2014 Trip Two, March 17, Deep South

Monday, March 17 Mobile AL

Happy St. Pat’s Day to all of the Irish and the Irish wannabe’s out there.

No Civil War or Civil Rights today. We are in L.A.; Lower Alabama to y’all. On the advice of Steve from Berney Fly, we went to the Mardi Gras museum. I will not be able to fully describe the Mobile Mardi Gras culture but will try to summarize it a bit for you.

First, Mobile is the first U.S. city to celebrate Mardi Gras. Second, the parades are much more family friendly. Third, there are parades beginning three weeks prior to Ash Wednesday. Fourth (A), there are about 60 Mardi Gras societies, about 30 of which sponsor parades. Fourth (B), each society’s parade is separate and distinct from all of the others with seniority in tenure deciding when their parade is held.

Fifth, there are two Mardi Gras associations, one black and one white and the royalty attend each other’s functions. Sixth, Mardi Gras in Mobile is an opportunity to have social get togethers, whether those be family re-unions, social groups. fraternities, what have you.

Seventh, Mardi Gras parties begin at Thanksgiving and continue until Ash Wednesday. Eighth, at Mardi Gras parties, men must wear white tails and ties and women floor length gowns. It is said that outside of Los Angeles, Mobile uses more full dress white tie and tails than any other city.

A recent King and Queen robe and  train.

A recent King and Queen robe and train.

Ninth, the king and queen must be over 21, single, and foot the bill (or their parents) for the robe and train (see pictures) which can cost as much as a new car. The heaviest train weighed 60 pounds and actually had ball bearings under the bottom end of the train to help it roll along. Tenth, the parade route is two miles but the kings and queens and court get to ride, it is at the balls that they must pull the train along and mount the stairs to their throne.

The 60 lb train

The 60 lb train

Eleventh, Mardi Gras is Fat Tuesday (before Ash Wednesday) while Carnival is the entire season of balls and parades up to Ash Wednesday. Balls seem to start at Thanksgiving while the formal start of Carnival begins on the feast of the Epiphany (Jan. 6).

Several of the recent robes and trains

Several of the recent robes and trains

How do we know this? From Steve and from the docent at the Museum. The museum is an amazing collection of memorabilia and history. Oh, the woman taking our admission fee was the queen in 1955. In Mobile, the Mardi Gras tradition has continued for generations and families are still involved. Schools and businesses close for the Monday and Tuesday before Ash Wednesday. School bands are normally in the parades separating the floats. That is a lot of band time. We learnt a lot more; we have forgotten a lot already; and hopefully have not stated anything incorrectly.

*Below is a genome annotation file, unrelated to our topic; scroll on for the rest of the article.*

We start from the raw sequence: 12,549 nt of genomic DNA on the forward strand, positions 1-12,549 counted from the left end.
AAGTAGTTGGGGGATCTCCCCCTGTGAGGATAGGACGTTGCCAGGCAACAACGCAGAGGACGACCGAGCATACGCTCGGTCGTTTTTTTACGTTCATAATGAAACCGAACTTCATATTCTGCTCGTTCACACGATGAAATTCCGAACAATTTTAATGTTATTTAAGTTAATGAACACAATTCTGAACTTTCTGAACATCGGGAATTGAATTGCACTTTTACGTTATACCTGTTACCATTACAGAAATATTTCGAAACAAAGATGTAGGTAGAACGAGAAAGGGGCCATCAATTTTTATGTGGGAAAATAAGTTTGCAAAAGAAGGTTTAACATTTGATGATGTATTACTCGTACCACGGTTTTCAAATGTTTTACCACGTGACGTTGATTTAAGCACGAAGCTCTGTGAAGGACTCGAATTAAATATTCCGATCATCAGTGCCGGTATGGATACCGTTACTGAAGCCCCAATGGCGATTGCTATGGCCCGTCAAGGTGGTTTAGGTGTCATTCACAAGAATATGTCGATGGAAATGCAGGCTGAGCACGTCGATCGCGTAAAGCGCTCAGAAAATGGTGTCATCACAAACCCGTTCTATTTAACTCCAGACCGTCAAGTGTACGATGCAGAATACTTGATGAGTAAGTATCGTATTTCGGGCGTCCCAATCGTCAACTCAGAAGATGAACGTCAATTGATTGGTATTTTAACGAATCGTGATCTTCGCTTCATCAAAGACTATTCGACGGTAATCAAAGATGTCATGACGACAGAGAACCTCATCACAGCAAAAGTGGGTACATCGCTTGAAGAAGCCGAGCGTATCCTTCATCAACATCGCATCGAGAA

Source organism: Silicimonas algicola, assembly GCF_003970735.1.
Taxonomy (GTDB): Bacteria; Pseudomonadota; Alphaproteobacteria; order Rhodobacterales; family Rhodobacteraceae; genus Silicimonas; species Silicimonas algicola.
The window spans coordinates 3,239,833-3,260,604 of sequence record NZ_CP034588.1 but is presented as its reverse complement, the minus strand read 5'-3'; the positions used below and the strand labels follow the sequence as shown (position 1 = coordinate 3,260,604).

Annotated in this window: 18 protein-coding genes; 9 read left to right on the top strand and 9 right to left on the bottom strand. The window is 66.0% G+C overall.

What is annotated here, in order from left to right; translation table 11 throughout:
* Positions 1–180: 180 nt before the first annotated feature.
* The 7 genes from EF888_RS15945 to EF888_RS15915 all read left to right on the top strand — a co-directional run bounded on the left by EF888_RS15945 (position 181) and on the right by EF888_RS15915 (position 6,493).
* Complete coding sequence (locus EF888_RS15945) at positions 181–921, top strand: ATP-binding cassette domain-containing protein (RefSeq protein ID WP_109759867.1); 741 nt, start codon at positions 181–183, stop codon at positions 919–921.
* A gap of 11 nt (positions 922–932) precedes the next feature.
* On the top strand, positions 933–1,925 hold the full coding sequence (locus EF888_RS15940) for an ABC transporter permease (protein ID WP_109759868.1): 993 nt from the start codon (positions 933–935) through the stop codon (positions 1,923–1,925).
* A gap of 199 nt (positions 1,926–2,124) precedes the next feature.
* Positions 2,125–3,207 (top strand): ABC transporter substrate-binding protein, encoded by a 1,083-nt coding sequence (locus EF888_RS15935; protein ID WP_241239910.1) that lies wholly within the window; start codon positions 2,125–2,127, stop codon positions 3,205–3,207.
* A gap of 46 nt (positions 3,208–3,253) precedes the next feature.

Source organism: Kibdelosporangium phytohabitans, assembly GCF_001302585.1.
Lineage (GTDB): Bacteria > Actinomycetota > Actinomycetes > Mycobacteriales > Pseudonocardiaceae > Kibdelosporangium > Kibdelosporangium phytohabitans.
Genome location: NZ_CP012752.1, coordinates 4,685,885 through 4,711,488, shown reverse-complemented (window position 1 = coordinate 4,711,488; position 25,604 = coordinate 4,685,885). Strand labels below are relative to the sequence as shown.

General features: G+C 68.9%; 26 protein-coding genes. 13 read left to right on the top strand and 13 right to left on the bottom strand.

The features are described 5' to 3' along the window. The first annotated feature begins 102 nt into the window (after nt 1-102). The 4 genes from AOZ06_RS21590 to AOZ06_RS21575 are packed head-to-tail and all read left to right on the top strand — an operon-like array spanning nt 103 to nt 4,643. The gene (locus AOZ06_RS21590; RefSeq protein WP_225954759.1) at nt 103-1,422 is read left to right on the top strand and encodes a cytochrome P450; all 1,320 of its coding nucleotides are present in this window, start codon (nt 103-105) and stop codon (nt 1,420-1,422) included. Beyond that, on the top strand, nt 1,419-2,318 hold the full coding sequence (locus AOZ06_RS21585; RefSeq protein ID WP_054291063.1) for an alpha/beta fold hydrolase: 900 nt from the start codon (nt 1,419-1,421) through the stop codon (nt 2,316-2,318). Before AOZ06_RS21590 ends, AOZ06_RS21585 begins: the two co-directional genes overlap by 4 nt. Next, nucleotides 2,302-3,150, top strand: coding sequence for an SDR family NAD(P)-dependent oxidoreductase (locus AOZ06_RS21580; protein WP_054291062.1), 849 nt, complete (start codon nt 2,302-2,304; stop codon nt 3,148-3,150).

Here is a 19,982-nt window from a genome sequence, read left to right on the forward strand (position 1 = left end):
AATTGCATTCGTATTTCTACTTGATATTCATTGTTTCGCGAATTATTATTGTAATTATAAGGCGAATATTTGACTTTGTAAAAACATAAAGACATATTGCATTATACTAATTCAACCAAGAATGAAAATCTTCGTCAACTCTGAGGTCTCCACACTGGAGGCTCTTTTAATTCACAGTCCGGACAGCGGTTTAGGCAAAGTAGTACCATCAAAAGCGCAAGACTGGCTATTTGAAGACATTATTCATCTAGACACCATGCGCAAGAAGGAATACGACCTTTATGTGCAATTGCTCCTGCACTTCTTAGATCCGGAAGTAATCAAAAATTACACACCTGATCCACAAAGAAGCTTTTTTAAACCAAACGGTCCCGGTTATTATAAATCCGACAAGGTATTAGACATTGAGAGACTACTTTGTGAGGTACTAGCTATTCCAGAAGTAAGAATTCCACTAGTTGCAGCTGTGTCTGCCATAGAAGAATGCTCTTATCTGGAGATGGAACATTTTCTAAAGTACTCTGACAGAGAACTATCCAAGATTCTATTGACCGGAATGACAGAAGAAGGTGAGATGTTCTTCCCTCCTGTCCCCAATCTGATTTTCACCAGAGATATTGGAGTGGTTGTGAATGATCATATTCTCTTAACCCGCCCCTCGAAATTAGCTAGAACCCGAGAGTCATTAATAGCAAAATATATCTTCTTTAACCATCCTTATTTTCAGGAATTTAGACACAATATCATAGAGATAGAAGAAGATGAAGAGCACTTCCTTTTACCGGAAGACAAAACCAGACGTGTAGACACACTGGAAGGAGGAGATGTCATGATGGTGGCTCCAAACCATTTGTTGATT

USS Alabama

USS Alabama

After the museum, we headed out to the USS Alabama battleship complex. We spent a long time clambering up, down and through the battleship. That is one big ship! It takes about 2500 sailors and marines to man the boat. The self-guided tour goes up eight levels and down three or four. We managed to only bump heads once on the traipsing up and down. The stairs are steep and ladder like. Women are not recommended to wear skirts on this tour.

A view from  the bow of the boat.

A view from the bow of the boat.

The ship was de-commissioned after WWII and brought here in 1965 as a memorial. The memorial park has an aviation hall showcasing numerous WWII and after military planes; a WWII submarine-which we also toured; and numerous tanks and amphibious vehicles.

sub interior  corridor

sub interior corridor

The battleship tour includes going through the turrets that house the ship’s big guns. Math majors, statisticians, and engineers would appreciate one factoid listed on the tour: The big guns are accurate to 20.97 miles away. (Not 21 miles, not 21.9 miles, but 20.97 miles)

Bunk area for USS Alabama crew

Bunk area for USS Alabama crew

We have a greater appreciation of the conditions sailors endured, and probably still do.

Afterwards we had a late, light lunch at Felix’s. This is a must-see that deserves its reputation. Long, long lines are common here but today’s rain, cold, and 2 pm time made it easy to get in. The crab bisque soup was fantastic. A drive down the east side of Mobile Bay to Fairhope finished off the afternoon.

Our evening entertainment was spent at the opera-somewhat. The Mobile Opera on the third Monday of each month has an event where the opera singers come to a local restaurant and perform a medley of tunes ranging from classics like “Danny Boy” and “My Little Valentine” to opera songs that I could not identify. They sing while the rest of us eat dinner. The event is held at a very nice restaurant that is normally closed on Mondays.

We took another guest at the B and B to it. She was down here for a historic homes tour this weekend and her car broke down. She is waiting for a clutch part for a 1996 Saab to arrive from her mechanic in Atlanta. We could sympathize with her situation.

When the singing began, we three were still talking and a woman at the next table “shushed” us. We got the hint. But then we noticed that the table was quite noisy as new songs were being sung. It struck me as a little hypocritical to tell us to be quiet when they were not. At an intermission, we got to talking with a woman at that table and she happened to mention that one of the women at her table was the mother of one of the singers and would hush everyone when her son was performing. Then we understood.

We believe today is likely to be our last coolish day. Shorts, sandals, etc may be in our future.

As they say in Mobile, “Let the good times roll”.

Ed and Chris 10:15 pm March 17

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